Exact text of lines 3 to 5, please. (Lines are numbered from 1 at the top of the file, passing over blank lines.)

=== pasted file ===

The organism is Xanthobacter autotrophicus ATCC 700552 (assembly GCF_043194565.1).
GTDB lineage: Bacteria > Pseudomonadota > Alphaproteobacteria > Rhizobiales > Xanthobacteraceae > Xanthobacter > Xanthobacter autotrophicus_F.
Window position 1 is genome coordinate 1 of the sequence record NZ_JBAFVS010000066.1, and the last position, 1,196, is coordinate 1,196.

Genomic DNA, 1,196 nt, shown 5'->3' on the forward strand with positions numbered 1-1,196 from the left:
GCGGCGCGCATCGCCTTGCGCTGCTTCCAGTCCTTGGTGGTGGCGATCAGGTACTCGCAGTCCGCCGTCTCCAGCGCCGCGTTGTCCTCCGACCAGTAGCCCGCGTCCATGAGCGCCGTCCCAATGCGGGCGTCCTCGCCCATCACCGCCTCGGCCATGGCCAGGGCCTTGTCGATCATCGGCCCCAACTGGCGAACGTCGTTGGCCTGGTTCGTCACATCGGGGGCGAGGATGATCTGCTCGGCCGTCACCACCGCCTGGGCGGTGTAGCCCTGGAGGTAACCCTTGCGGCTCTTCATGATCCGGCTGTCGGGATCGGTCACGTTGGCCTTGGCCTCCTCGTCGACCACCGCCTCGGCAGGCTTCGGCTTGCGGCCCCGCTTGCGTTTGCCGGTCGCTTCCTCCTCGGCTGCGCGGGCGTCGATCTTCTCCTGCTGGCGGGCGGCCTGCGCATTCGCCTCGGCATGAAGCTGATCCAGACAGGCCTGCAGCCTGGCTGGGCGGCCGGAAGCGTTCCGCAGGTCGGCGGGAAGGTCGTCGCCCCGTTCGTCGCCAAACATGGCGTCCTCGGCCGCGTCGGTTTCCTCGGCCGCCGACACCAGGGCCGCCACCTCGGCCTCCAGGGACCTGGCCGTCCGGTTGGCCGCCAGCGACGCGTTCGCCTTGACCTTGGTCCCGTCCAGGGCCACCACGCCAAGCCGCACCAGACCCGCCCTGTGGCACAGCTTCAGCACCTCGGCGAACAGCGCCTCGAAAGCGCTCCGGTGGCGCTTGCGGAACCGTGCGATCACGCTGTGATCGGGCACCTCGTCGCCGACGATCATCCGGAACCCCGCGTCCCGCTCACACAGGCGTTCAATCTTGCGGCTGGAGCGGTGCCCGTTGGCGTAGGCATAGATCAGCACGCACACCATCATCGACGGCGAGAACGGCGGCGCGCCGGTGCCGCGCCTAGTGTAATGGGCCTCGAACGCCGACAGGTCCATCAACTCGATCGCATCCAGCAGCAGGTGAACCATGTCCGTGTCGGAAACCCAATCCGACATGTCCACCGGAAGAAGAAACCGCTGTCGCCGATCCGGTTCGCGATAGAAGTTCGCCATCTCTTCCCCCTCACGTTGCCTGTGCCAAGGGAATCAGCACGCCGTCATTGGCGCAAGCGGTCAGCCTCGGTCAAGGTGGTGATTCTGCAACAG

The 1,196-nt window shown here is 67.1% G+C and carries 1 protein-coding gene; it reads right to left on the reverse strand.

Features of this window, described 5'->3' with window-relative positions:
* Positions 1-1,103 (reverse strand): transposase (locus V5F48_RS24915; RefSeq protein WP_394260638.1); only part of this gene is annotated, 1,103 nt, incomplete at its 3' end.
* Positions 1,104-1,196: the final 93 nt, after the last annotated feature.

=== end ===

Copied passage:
Window position 1 is genome coordinate 1 of the sequence record NZ_JBAFVS010000066.1, and the last position, 1,196, is coordinate 1,196.

Genomic DNA, 1,196 nt, shown 5'->3' on the forward strand with positions numbered 1-1,196 from the left:
GCGGCGCGCATCGCCTTGCGCTGCTTCCAGTCCTTGGTGGTGGCGATCAGGTACTCGCAGTCCGCCGTCTCCAGCGCCGCGTTGTCCTCCGACCAGTAGCCCGCGTCCATGAGCGCCGTCCCAATGCGGGCGTCCTCGCCCATCACCGCCTCGGCCATGGCCAGGGCCTTGTCGATCATCGGCCCCAACTGGCGAACGTCGTTGGCCTGGTTCGTCACATCGGGGGCGAGGATGATCTGCTCGGCCGTCACCACCGCCTGGGCGGTGTAGCCCTGGAGGTAACCCTTGCGGCTCTTCATGATCCGGCTGTCGGGATCGGTCACGTTGGCCTTGGCCTCCTCGTCGACCACCGCCTCGGCAGGCTTCGGCTTGCGGCCCCGCTTGCGTTTGCCGGTCGCTTCCTCCTCGGCTGCGCGGGCGTCGATCTTCTCCTGCTGGCGGGCGGCCTGCGCATTCGCCTCGGCATGAAGCTGATCCAGACAGGCCTGCAGCCTGGCTGGGCGGCCGGAAGCGTTCCGCAGGTCGGCGGGAAGGTCGTCGCCCCGTTCGTCGCCAAACATGGCGTCCTCGGCCGCGTCGGTTTCCTCGGCCGCCGACACCAGGGCCGCCACCTCGGCCTCCAGGGACCTGGCCGTCCGGTTGGCCGCCAGCGACGCGTTCGCCTTGACCTTGGTCCCGTCCAGGGCCACCACGCCAAGCCGCACCAGACCCGCCCTGTGGCACAGCTTCAGCACCTCGGCGAACAGCGCCTCGAAAGCGCTCCGGTGGCGCTTGCGGAACCGTGCGATCACGCTGTGATCGGGCACCTCGTCGCCGACGATCATCCGGAACCCCGCGTCCCGCTCACACAGGCGTTCAATCTTGCGGCTGGAGCGGTGCCCGTTGGCGTAGGCATAGATCAGCACGCACACCATCATCGACGGCGAGAACGGCGGCGCGCCGGTGCCGCGCCTAGTGTAATGGGCCTCGAACGCCGACAGGTCCATCAACTCGATCGCATCCAGCAGCAGGTGAACCATGTCCGTGTCGGAAACCCAATCCGACATGTCCACCGGAAGAAGAAACCGCTGTCGCCGATCCGGTTCGCGATAGAAGTTCGCCATCTCTTCCCCCTCACGTTGCCTGTGCCAAGGGAATCAGCACGCCGTCATTGGCGCAAGCGGTCAGCCTCGGTCAAGGTGGTGATTCTGCAACAG